The R.J. Enstrom Corporation, named after its initiator Rudy Enstrom,
was officially organised in 1959 in Menominee, Michigan. Their first
more thoroughly engineered helicopter design was the F-28. The two-seat
prototype of the F-28 was flown first on 12 November 1960, followed by
the first of two three-seat production prototypes on 26 May 1962.
Initial FAA certification was achieved for the F-28 model on 15 April 1965.
The Enstrom F-28 was built in limited quantities. A more powerful
version, the F-28A, was certified on 28 May 1968. This helicopter entered
full rate production, and over 300 helicopters of this model were
manufactured. After ownership of the company changed in January 1971, the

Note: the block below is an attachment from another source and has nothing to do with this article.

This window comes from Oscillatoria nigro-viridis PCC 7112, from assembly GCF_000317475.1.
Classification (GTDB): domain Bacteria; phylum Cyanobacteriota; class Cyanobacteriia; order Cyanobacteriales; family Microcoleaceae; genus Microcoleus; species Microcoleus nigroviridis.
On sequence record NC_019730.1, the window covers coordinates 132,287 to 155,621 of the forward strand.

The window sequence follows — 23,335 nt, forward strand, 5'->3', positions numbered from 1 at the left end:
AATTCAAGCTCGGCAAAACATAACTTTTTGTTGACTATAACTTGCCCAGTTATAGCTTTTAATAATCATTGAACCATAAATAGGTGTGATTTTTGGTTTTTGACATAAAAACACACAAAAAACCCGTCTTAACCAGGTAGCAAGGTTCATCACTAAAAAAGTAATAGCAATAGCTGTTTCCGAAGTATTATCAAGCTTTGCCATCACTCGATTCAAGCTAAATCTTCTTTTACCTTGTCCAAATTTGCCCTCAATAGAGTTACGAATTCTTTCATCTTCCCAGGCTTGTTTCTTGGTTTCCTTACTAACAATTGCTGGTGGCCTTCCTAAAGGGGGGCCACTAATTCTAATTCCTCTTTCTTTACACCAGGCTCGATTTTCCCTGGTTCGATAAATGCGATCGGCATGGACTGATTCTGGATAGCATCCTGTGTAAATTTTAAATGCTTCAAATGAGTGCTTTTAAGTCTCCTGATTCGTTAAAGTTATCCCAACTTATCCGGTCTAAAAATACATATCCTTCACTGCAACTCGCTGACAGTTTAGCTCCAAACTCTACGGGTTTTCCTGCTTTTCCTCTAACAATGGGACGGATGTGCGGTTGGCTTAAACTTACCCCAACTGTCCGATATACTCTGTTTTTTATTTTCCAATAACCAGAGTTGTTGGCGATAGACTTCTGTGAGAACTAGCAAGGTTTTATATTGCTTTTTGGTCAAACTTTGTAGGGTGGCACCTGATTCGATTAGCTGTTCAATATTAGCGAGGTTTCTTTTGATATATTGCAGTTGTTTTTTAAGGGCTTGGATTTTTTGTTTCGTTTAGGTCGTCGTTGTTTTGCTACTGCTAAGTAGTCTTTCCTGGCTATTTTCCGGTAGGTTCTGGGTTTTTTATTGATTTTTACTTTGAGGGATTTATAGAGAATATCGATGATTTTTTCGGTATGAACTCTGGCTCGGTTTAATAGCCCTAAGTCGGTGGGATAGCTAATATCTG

company name was changed into Enstrom Helicopter Corporation. A
collaboration between a Boston industrial design firm and the Enstrom
engineering team yielded a new aerodynamically styled airframe, the 280
Shark. This new model was certified on 13 September 1974 and immediately
put into production. Over the years a number of models were developed
and produced based on the body style of the 280. The single-engine Enstrom 280C was approved on 8 December 1975. This version
of the three-seat light utility helicopter has an upgraded engine, fitted with a turbocharger.
22 April 1974 is given as manufacturing date for Enstrom F-28A s/n 184. The Enstrom F-28A was registered D-HOLA in Germany.
Over the years, the D-HOLA was modified into an Enstrom F-28A-D. Until 2013, when the helicopter was withdrawn from use, the
D-HOLA was operated by some privat owners in Germany and by Atlas Air Service. In August 2013, the Enstrom F-28A-D was seen
at Ganderkesee Atlas Airfield (EDWQ) as a training airframe painted as 'D-HAAS'. On 30 April 2019, the Enstrom helicopter was
seen preserved at Ganderkesee Atlas Airfield with fictitious registration 'D-EDWQ' on the tailboom. The 'D-EDWQ' has
been at this location since November 2018.